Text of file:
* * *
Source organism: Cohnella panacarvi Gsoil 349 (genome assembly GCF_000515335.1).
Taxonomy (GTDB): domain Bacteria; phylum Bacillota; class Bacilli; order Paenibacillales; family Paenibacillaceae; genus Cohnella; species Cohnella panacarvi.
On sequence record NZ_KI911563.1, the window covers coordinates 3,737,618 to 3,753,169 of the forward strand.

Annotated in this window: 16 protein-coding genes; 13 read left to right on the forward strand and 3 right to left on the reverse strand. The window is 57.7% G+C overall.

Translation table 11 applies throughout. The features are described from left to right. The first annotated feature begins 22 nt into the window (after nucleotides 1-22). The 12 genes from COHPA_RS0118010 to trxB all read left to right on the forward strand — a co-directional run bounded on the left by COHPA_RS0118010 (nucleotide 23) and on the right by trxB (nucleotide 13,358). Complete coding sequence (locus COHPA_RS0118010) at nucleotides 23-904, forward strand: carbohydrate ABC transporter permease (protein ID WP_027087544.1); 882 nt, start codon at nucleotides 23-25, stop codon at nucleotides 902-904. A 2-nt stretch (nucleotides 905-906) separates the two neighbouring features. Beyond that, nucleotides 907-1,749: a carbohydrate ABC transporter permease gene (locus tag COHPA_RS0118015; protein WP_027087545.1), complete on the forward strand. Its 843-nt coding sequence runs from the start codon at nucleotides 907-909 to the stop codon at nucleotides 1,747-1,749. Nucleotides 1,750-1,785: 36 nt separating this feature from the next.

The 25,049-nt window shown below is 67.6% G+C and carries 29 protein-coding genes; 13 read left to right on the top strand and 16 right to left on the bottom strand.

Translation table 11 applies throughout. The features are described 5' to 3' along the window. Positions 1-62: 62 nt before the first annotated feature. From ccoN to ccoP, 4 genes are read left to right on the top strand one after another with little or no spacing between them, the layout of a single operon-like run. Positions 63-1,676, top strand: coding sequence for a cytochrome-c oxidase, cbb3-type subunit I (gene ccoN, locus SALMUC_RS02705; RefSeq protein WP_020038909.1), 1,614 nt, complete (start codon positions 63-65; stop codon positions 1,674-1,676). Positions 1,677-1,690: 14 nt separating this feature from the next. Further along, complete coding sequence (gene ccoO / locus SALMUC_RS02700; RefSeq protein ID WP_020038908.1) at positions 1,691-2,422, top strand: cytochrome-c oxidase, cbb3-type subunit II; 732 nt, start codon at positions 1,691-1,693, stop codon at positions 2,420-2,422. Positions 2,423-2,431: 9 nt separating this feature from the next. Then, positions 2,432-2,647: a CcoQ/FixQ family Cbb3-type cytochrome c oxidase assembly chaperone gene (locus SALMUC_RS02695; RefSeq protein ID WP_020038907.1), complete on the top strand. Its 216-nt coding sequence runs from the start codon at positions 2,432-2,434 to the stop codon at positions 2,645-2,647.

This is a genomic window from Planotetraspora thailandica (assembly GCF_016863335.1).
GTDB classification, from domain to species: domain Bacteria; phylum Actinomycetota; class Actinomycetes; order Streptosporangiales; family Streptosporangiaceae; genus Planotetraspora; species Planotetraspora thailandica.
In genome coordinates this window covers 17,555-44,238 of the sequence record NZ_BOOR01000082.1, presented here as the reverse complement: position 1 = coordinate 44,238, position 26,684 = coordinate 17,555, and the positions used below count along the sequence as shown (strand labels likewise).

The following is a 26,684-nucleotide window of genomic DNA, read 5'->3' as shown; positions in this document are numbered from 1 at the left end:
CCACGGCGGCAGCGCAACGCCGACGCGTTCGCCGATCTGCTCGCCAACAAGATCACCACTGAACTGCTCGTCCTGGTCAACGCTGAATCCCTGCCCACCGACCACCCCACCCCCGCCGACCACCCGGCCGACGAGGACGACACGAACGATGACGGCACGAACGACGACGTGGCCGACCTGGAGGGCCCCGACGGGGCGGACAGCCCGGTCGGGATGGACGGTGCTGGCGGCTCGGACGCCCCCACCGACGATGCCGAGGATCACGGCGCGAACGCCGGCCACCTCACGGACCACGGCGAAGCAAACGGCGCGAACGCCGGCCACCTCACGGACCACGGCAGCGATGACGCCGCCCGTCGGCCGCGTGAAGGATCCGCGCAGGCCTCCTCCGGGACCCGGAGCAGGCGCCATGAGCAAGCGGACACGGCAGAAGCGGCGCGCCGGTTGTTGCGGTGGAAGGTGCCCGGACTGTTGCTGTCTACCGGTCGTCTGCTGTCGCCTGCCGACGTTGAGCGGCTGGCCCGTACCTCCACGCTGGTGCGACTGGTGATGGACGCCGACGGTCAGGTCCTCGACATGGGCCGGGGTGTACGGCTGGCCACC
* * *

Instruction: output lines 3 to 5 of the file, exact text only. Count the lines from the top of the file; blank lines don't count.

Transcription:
On sequence record NZ_KI911563.1, the window covers coordinates 3,737,618 to 3,753,169 of the forward strand.

Annotated in this window: 16 protein-coding genes; 13 read left to right on the forward strand and 3 right to left on the reverse strand. The window is 57.7% G+C overall.

Translation table 11 applies throughout. The features are described from left to right. The first annotated feature begins 22 nt into the window (after nucleotides 1-22). The 12 genes from COHPA_RS0118010 to trxB all read left to right on the forward strand — a co-directional run bounded on the left by COHPA_RS0118010 (nucleotide 23) and on the right by trxB (nucleotide 13,358). Complete coding sequence (locus COHPA_RS0118010) at nucleotides 23-904, forward strand: carbohydrate ABC transporter permease (protein ID WP_027087544.1); 882 nt, start codon at nucleotides 23-25, stop codon at nucleotides 902-904. A 2-nt stretch (nucleotides 905-906) separates the two neighbouring features. Beyond that, nucleotides 907-1,749: a carbohydrate ABC transporter permease gene (locus tag COHPA_RS0118015; protein WP_027087545.1), complete on the forward strand. Its 843-nt coding sequence runs from the start codon at nucleotides 907-909 to the stop codon at nucleotides 1,747-1,749. Nucleotides 1,750-1,785: 36 nt separating this feature from the next.